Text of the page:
I also think it is an exercise in validating their feelings. Sometimes you just feel mad or bad or sad and thats cool. By insisting that he tell you Why? its like he has to justify it. I think its good to let them know that they can talk or not, but its not necessarily your business so its up to him to talk about it.

Zoot
Zoot
14 years ago

I know that behavior all too well. My daughter actually gets frustrated at ME though, when I keep asking. Like, “Jeez, Mom. Leave me alone already.” I already have a teenager, thank you, I don’t need another one.

If you find the solution, share it with the class please.

Alli
14 years ago

Vocabulary helps with that, but now we are stuck on “My tummy hurts.” Which could mean “I have to go potty” or “I’m hungry” or “I’m stalling from doing anything you just told me to do.” Usually, it is the latter. Very, very, annoying. (Fuller is 4.)

Eric's Mommy
Eric's Mommy
14 years ago

Wow, it is really sad that my son is 6 and I cannot even remember what he was like when he was 3.

Moderndayhermit
Moderndayhermit
14 years ago

My son turned three in October and does the same thing. I just ask him if he needs a hug and if he says no I give him his space. He’ll usually come around a bit later to ask for his hug and will tell me what is wrong.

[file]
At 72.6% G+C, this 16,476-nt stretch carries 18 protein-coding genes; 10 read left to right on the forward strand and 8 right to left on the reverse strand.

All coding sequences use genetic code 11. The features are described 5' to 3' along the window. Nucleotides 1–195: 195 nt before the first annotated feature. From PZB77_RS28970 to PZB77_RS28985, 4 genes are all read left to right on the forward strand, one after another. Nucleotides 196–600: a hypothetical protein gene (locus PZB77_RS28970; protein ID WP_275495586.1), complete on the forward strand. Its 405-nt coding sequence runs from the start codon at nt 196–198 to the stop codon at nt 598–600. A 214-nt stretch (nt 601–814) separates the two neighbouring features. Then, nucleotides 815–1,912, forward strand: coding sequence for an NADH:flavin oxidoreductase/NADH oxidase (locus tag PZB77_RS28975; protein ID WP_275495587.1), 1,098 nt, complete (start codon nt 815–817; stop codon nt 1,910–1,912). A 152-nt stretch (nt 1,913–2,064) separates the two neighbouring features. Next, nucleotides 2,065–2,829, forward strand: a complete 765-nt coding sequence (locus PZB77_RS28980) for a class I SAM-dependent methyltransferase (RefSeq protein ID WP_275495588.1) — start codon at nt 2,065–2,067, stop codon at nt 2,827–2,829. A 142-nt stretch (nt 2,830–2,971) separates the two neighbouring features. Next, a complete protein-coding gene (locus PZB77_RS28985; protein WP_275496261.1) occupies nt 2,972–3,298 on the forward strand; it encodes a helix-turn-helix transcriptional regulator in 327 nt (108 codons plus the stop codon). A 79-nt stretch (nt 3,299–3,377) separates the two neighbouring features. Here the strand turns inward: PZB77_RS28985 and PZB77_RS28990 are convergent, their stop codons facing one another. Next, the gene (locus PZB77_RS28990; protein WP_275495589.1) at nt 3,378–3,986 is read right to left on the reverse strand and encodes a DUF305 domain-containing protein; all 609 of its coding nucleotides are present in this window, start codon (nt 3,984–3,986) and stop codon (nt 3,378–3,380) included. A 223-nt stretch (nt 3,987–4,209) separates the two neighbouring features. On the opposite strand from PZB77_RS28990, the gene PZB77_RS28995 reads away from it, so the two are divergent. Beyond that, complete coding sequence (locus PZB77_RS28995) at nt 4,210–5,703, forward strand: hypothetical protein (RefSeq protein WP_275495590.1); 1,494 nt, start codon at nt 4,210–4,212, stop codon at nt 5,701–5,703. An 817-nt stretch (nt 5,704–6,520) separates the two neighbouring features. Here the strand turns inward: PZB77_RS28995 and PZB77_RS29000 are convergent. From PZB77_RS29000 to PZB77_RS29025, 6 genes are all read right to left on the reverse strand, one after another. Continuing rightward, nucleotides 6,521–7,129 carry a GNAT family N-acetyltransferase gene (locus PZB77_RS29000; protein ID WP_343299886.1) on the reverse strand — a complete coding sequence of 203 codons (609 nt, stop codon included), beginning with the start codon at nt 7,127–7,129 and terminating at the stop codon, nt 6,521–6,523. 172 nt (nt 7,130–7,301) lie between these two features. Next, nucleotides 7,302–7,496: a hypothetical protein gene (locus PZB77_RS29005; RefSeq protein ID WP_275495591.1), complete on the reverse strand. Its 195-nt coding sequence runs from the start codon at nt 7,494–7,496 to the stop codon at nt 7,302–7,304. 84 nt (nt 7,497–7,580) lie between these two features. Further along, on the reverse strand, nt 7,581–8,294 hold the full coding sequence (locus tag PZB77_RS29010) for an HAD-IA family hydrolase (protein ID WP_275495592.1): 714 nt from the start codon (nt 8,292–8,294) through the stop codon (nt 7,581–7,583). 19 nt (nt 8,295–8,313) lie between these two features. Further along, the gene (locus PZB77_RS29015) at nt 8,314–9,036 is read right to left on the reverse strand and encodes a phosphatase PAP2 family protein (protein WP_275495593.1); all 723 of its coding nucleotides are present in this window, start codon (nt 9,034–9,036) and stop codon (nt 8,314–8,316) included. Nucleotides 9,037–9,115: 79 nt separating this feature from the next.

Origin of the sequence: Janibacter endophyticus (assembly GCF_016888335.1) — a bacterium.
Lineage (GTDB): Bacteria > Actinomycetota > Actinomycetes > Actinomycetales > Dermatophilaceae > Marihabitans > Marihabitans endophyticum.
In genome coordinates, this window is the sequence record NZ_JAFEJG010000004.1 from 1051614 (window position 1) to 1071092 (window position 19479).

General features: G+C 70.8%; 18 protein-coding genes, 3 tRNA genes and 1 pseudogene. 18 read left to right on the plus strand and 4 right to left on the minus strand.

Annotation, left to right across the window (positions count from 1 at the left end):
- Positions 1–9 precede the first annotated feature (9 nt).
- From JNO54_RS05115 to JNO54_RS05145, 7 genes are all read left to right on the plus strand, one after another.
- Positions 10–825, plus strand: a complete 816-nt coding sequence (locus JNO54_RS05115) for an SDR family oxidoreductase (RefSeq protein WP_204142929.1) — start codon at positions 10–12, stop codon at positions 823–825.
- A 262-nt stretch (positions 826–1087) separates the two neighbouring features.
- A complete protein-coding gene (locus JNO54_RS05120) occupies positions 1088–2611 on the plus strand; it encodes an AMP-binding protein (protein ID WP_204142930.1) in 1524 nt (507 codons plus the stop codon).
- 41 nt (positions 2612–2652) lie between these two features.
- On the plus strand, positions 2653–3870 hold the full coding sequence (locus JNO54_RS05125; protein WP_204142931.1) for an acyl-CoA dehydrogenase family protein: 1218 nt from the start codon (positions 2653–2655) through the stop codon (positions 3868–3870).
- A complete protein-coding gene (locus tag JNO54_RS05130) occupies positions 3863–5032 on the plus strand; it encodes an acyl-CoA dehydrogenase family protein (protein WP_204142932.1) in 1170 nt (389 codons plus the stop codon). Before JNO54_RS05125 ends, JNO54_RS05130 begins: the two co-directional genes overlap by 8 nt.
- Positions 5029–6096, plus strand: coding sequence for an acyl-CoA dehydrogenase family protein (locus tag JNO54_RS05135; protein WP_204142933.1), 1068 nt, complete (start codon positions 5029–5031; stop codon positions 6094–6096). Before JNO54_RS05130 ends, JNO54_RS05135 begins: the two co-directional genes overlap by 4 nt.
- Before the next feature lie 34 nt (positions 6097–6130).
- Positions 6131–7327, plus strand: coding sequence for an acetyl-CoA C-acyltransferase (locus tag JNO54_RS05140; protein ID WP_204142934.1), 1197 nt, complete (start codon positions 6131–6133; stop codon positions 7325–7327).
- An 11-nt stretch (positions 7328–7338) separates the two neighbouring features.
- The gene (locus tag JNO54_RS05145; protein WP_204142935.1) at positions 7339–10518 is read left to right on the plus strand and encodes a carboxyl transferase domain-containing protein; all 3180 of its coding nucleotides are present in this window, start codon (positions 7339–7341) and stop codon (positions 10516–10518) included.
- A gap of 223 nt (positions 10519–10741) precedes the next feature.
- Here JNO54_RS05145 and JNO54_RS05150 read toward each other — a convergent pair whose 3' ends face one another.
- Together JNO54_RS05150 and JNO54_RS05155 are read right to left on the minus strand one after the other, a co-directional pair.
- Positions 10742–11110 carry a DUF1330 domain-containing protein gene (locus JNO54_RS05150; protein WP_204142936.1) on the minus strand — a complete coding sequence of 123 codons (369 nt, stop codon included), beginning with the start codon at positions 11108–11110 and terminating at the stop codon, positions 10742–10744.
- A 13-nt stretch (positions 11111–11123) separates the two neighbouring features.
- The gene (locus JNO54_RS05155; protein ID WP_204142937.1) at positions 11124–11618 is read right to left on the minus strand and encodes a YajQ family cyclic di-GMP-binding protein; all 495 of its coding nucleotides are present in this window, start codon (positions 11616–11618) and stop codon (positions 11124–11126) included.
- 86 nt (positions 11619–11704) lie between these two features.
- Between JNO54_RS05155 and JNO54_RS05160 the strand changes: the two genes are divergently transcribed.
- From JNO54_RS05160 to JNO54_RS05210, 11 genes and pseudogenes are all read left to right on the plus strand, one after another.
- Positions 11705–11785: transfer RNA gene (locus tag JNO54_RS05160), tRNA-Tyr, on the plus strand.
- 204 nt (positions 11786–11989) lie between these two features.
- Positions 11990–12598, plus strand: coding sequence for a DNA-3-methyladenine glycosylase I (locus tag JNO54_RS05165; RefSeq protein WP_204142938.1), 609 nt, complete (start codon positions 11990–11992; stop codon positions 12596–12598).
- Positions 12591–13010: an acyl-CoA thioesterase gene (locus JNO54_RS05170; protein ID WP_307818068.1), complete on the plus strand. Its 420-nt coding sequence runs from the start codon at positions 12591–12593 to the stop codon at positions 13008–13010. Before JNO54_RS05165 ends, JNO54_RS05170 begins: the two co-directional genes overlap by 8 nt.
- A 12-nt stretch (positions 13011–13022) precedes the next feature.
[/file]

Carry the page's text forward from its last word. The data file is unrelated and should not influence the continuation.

Karl
Karl
14 years ago

Not only is it normal, you can expect it to continue on and off right until they move out.

We usually would respond cheerily “gee, glad everything is fine”, and if they were really really cranky, we’d start singing the “Nobody loves me, everybody hates me, guess I’ll go eat worms” song. It usually didn’t help them much, but it sure made us feel better!

Swistle
14 years ago

YES. NORMAL. I mean, clearly NOT normal. But typical for the age. And also: my 7-year-old is STILL doing it.

Dr. Maureen
14 years ago

I am not an expert as my only son is 2, but I have a plethora of nieces and nephews and it is my understanding that three-year-olds are subhuman. So I think Riley is pretty much on target. The good news is that soon he will be four!

warcrygirl
14 years ago